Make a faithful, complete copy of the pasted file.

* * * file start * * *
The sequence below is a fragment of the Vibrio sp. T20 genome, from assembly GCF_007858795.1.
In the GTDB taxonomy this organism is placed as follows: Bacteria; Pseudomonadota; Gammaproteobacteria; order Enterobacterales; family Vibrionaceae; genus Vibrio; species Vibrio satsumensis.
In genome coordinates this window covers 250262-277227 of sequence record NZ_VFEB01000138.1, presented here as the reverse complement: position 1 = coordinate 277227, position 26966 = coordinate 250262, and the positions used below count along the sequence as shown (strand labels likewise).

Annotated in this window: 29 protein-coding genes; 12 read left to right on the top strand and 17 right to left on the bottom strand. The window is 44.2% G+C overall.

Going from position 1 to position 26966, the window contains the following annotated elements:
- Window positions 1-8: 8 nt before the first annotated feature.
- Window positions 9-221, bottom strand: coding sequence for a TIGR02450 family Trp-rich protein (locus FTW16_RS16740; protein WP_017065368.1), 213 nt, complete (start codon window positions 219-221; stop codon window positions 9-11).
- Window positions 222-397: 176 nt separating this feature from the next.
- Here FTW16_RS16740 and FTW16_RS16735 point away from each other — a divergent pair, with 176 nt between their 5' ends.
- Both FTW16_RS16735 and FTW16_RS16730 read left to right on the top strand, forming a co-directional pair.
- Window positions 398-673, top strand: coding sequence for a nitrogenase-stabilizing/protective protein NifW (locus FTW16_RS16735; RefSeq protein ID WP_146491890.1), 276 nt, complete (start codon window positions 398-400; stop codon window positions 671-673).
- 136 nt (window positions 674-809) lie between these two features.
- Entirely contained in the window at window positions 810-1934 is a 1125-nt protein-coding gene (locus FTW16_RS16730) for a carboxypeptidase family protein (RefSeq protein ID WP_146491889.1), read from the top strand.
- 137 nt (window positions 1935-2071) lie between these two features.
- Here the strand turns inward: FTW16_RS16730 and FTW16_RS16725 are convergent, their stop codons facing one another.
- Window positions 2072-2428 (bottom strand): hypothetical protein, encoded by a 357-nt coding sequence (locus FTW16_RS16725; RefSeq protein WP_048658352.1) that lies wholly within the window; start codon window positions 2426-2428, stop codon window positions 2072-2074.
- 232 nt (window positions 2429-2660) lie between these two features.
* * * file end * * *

The sequence below is a fragment of the Vibrio sp. T20 genome, from assembly GCF_007858795.1.
In the GTDB taxonomy this organism is placed as follows: Bacteria; Pseudomonadota; Gammaproteobacteria; order Enterobacterales; family Vibrionaceae; genus Vibrio; species Vibrio satsumensis.
In genome coordinates this window covers 250262-277227 of sequence record NZ_VFEB01000138.1, presented here as the reverse complement: position 1 = coordinate 277227, position 26966 = coordinate 250262, and the positions used below count along the sequence as shown (strand labels likewise).

Annotated in this window: 29 protein-coding genes; 12 read left to right on the top strand and 17 right to left on the bottom strand. The window is 44.2% G+C overall.

Going from position 1 to position 26966, the window contains the following annotated elements:
- Window positions 1-8: 8 nt before the first annotated feature.
- Window positions 9-221, bottom strand: coding sequence for a TIGR02450 family Trp-rich protein (locus FTW16_RS16740; protein WP_017065368.1), 213 nt, complete (start codon window positions 219-221; stop codon window positions 9-11).
- Window positions 222-397: 176 nt separating this feature from the next.
- Here FTW16_RS16740 and FTW16_RS16735 point away from each other — a divergent pair, with 176 nt between their 5' ends.
- Both FTW16_RS16735 and FTW16_RS16730 read left to right on the top strand, forming a co-directional pair.
- Window positions 398-673, top strand: coding sequence for a nitrogenase-stabilizing/protective protein NifW (locus FTW16_RS16735; RefSeq protein ID WP_146491890.1), 276 nt, complete (start codon window positions 398-400; stop codon window positions 671-673).
- 136 nt (window positions 674-809) lie between these two features.
- Entirely contained in the window at window positions 810-1934 is a 1125-nt protein-coding gene (locus FTW16_RS16730) for a carboxypeptidase family protein (RefSeq protein ID WP_146491889.1), read from the top strand.
- 137 nt (window positions 1935-2071) lie between these two features.
- Here the strand turns inward: FTW16_RS16730 and FTW16_RS16725 are convergent, their stop codons facing one another.
- Window positions 2072-2428 (bottom strand): hypothetical protein, encoded by a 357-nt coding sequence (locus FTW16_RS16725; RefSeq protein WP_048658352.1) that lies wholly within the window; start codon window positions 2426-2428, stop codon window positions 2072-2074.
- 232 nt (window positions 2429-2660) lie between these two features.